|Wayne Abbott and Sly: where was Rambo in Dieppe?|
DIEPPE, France–The Karma gods have a sense of humour. How else to explain that Wayne Abbott’s documentary, Dieppe Uncovered, is having its premiere today in Dieppe at a local theatre that’s soon to be playing The Expendables 2?
There are many who still think the Allied commanders must have thought the Canadians were expendable after they way they were thrown into the buzz saw of German resistance on the pebble shores of this coastal town. A few of the surviving veterans–brought to Dieppe this weekend to mark the 70th anniversary of the doomed raid–feel that way themselves.
Abbott’s film, which premieres Sunday night at 9 p.m. on History Television as well as on uktv, goes some way towards clearing up old notions about Dieppe, revealing long hidden secret strategies behind the operation.
Two screenings of the film are being held here today, at 2 and 4 p.m., before an audience of veterans and current servicemen. The young soldiers represent regiments that fought at Dieppe. The Duke of York is also supposed to be in attendance, as is Canada’s Minister of Veteran Affairs Steven Blaney.
It was another, much older film that first made me aware of Dieppe: All Star Bond Rally. My dad, a WWII veteran who served in France and Germany in the Canadian Provost Corps, was given a 16mm print of the 20th Century Fox short. He would haul out the ol’ Kodak Pageant projector and show the durable two reeler at home every year.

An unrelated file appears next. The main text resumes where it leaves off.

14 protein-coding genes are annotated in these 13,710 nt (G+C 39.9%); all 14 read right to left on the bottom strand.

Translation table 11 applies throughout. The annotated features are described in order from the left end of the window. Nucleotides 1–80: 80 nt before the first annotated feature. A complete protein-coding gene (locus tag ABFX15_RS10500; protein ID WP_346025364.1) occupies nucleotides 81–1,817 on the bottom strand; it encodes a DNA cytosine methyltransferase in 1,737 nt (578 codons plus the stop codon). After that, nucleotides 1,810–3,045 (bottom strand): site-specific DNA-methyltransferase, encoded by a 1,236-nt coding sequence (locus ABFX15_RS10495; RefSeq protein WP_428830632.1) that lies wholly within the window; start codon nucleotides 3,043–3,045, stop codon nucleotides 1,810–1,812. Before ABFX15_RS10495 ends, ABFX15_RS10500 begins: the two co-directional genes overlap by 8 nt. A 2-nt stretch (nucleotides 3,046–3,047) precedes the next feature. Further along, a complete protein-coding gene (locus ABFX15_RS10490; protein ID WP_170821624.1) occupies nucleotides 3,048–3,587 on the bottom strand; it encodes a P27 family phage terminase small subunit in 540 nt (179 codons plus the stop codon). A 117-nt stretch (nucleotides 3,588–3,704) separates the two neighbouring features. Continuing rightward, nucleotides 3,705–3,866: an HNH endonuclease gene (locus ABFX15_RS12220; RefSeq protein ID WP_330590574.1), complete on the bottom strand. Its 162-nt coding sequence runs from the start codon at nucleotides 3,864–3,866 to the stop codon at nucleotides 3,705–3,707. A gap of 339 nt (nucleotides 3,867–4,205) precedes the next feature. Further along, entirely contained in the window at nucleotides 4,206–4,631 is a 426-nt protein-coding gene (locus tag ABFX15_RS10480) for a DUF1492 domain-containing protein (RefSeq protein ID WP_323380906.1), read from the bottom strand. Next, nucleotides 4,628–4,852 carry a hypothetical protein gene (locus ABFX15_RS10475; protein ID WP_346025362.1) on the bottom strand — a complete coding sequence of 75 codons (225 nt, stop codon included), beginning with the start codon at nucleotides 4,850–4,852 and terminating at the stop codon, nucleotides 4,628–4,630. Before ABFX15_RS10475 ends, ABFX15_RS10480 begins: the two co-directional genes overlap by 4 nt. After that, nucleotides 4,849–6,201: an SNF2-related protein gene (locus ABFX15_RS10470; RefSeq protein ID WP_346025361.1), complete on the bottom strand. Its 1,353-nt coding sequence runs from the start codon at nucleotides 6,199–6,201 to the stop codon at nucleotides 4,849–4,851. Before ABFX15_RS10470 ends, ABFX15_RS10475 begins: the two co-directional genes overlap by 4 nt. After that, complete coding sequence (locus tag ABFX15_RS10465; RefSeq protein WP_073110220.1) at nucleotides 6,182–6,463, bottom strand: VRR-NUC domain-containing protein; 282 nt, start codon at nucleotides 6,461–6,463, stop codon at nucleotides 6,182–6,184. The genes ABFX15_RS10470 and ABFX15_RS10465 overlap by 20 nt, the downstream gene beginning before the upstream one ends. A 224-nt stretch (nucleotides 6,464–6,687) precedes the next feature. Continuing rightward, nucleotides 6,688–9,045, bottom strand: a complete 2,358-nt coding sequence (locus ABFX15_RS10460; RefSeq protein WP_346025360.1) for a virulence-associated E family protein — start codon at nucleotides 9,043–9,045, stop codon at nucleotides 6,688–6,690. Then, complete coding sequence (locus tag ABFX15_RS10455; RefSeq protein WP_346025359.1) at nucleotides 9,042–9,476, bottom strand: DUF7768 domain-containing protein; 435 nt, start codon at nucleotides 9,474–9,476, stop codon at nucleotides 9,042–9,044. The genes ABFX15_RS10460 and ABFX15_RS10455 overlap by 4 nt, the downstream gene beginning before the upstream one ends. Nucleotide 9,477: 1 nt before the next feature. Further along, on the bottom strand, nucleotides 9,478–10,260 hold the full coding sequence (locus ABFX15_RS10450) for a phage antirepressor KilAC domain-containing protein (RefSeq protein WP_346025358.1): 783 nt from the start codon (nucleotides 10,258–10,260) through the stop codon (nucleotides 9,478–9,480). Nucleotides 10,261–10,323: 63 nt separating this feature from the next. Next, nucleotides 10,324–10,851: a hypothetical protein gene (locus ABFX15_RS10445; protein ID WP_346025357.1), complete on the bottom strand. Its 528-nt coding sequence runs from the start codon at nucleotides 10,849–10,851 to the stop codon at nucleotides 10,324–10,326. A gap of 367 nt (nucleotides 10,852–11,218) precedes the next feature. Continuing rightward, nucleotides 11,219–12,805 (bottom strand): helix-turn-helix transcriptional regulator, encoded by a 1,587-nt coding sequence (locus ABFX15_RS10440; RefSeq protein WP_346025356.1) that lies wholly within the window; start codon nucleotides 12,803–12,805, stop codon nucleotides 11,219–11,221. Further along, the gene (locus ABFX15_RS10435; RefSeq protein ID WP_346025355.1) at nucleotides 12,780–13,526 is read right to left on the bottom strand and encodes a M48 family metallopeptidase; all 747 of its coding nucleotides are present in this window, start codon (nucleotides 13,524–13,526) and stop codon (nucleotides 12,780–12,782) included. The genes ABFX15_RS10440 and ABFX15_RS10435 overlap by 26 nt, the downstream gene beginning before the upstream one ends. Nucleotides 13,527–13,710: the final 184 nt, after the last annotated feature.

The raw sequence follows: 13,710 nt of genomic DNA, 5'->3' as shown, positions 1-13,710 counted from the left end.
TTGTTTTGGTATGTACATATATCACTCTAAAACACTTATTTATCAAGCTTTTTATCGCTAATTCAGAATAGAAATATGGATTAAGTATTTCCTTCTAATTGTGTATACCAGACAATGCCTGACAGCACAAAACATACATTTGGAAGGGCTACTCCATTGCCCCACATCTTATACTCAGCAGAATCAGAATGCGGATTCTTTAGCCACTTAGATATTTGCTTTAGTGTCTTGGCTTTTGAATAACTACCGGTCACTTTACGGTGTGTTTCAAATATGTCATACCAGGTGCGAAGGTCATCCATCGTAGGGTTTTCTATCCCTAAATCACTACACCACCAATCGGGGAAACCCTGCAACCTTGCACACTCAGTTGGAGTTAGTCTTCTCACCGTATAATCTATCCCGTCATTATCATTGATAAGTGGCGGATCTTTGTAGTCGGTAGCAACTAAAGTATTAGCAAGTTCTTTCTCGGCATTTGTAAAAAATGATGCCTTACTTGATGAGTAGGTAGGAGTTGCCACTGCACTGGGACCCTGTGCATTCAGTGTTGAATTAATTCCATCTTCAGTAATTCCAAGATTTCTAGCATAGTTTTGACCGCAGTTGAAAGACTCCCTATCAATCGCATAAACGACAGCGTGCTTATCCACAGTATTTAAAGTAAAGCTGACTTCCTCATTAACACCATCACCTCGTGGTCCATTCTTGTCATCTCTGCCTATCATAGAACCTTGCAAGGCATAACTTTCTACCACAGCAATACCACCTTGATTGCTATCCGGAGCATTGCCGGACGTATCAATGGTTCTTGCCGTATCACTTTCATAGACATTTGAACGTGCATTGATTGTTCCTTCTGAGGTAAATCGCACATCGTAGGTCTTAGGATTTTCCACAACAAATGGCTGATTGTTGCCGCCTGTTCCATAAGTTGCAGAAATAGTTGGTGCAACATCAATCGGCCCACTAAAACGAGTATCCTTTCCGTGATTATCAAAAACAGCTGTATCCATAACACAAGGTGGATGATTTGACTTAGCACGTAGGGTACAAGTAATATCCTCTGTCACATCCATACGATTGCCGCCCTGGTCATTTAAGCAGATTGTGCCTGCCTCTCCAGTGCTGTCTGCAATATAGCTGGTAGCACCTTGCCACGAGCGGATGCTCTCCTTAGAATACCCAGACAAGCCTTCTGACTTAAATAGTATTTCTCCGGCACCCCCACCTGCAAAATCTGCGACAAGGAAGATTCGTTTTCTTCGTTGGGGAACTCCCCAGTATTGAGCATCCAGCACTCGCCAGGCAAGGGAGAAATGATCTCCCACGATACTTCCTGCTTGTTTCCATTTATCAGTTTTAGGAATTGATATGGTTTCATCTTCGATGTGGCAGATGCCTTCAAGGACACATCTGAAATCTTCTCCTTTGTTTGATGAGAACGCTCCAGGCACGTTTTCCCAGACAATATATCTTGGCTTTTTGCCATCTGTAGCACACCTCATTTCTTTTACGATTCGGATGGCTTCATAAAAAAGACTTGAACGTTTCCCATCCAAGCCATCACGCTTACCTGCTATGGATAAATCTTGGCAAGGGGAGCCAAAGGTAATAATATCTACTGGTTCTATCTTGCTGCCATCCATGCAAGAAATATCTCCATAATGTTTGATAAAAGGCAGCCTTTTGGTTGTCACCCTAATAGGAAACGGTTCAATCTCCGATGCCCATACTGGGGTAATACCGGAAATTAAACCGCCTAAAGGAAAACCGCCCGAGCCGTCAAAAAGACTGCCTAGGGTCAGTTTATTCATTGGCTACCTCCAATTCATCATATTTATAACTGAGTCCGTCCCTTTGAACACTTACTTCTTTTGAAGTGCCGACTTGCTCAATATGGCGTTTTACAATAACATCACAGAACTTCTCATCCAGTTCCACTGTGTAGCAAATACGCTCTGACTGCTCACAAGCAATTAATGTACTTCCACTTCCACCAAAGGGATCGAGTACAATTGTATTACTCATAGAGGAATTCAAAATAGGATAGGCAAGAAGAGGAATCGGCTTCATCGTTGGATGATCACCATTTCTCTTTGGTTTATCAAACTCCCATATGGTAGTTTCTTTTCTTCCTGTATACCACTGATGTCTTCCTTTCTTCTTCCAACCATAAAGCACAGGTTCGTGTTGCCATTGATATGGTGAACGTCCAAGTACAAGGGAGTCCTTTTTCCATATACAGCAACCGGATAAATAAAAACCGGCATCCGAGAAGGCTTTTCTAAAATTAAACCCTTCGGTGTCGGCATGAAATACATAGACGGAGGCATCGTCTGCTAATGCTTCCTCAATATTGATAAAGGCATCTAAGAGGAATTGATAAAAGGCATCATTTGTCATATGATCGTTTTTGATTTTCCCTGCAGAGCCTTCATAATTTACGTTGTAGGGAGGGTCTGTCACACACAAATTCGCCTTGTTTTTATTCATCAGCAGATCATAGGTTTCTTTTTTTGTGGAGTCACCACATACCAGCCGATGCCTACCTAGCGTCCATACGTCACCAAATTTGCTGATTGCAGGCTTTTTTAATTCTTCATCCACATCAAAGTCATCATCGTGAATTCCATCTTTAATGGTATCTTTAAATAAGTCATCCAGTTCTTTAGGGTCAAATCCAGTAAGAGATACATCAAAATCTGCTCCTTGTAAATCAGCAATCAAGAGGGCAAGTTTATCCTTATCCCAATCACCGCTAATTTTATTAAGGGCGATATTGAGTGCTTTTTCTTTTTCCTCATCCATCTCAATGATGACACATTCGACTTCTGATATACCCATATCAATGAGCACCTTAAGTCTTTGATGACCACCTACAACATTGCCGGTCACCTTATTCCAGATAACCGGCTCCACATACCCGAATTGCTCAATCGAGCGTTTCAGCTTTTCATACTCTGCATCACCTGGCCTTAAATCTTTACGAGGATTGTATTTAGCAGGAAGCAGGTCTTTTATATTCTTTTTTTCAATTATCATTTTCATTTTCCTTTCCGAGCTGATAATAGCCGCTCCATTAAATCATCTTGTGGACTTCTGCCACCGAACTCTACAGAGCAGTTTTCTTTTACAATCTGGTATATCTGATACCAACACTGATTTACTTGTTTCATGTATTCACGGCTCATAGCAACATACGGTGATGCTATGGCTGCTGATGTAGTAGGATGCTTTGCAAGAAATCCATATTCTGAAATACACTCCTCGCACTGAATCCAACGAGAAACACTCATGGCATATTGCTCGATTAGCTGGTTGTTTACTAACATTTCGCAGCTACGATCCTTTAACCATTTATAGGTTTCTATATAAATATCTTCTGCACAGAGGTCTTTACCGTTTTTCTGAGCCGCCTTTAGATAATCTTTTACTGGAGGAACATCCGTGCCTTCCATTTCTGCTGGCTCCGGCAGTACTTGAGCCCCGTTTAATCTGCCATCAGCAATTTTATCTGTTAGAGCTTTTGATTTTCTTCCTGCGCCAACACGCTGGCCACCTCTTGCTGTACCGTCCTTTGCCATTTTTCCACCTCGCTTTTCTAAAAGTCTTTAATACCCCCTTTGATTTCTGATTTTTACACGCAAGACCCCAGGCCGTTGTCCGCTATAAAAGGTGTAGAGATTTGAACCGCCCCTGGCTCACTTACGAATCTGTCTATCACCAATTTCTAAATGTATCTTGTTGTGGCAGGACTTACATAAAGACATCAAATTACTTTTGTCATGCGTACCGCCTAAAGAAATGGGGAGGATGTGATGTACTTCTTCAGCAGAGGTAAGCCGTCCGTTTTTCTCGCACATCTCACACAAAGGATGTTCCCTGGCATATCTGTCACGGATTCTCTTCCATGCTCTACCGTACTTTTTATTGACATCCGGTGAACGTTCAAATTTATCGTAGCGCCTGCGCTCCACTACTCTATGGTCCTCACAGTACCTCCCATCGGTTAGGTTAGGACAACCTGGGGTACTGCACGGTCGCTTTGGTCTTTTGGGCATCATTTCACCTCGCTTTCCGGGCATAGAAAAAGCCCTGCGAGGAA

|“Til the lads come back again, back the old attack again…”|
The film features Bob Hope, Bing Crosby (left), Frank Sinatra, Harry James, Betty Grable, Harpo Marx and even the popular radio duo Fibber McGee and Molly. Hope acted as Master of Ceremonies, and in the “Canadian” part of the print, he comes from behind a curtain to deliver a wartime propaganda message to try and sell a few war bonds (available at local theatres at the time).
“It was no hit or miss, but a generalship, that you Canadians were chosen for that battle at Dieppe,” said Hope. “What was that?” I asked my dad. “More like slaughter at Dieppe,” he would answer every time.
Most Canadian forces personnel felt the invaders were sorely under supported.
The failed invasion wasn’t exactly a moral booster back home at the time. Still–as Abbott’s film helps explain–lessons were learned which paved the way for the successful D-Day invasion two years later. Certainly, judging by all the Canadian flag waving going on this weekend in this French coastal town, the heroic Canadian effort did not go unnoticed or unappreciated.